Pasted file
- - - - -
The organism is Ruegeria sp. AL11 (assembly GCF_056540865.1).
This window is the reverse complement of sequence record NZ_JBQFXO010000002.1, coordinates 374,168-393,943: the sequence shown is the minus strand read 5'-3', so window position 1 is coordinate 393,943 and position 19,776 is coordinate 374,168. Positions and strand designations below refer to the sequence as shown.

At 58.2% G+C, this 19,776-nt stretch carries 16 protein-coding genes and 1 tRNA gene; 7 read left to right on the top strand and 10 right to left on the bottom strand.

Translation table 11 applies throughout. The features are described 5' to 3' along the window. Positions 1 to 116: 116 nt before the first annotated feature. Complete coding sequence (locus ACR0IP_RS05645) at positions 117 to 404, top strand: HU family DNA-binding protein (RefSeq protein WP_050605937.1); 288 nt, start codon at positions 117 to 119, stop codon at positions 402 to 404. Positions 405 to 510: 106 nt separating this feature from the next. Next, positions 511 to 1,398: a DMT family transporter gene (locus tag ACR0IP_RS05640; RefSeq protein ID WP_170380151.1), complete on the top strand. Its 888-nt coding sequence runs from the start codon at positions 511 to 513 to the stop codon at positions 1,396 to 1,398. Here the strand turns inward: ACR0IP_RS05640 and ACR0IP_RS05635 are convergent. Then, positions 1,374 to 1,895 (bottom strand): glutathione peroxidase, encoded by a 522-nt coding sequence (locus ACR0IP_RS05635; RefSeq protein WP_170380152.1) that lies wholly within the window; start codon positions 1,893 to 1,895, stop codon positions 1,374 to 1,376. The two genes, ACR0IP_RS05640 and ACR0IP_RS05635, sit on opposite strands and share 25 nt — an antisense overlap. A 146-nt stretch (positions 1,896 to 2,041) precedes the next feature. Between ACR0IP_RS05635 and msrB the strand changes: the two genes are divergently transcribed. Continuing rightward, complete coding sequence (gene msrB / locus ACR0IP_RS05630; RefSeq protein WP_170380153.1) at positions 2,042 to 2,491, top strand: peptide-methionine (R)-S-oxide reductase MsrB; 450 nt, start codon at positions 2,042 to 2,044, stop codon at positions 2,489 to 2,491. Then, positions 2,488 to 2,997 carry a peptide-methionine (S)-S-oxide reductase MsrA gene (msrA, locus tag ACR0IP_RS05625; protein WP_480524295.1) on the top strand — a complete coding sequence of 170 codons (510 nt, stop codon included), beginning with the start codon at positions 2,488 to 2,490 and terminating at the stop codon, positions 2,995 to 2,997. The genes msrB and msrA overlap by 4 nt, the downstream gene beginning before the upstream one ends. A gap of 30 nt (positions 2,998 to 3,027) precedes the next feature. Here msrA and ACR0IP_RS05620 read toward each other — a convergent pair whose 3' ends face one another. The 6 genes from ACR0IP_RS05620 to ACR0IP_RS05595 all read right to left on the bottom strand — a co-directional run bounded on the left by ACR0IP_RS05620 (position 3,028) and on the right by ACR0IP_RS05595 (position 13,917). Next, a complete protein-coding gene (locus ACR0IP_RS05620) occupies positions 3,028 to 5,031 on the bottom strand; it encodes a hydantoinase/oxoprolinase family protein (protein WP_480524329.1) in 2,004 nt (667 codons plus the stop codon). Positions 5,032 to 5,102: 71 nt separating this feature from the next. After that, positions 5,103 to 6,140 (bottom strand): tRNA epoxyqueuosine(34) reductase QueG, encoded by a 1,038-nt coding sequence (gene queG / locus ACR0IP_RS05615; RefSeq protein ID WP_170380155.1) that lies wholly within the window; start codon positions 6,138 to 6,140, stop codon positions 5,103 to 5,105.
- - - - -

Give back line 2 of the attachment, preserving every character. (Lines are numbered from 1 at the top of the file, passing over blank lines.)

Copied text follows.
This window is the reverse complement of sequence record NZ_JBQFXO010000002.1, coordinates 374,168-393,943: the sequence shown is the minus strand read 5'-3', so window position 1 is coordinate 393,943 and position 19,776 is coordinate 374,168. Positions and strand designations below refer to the sequence as shown.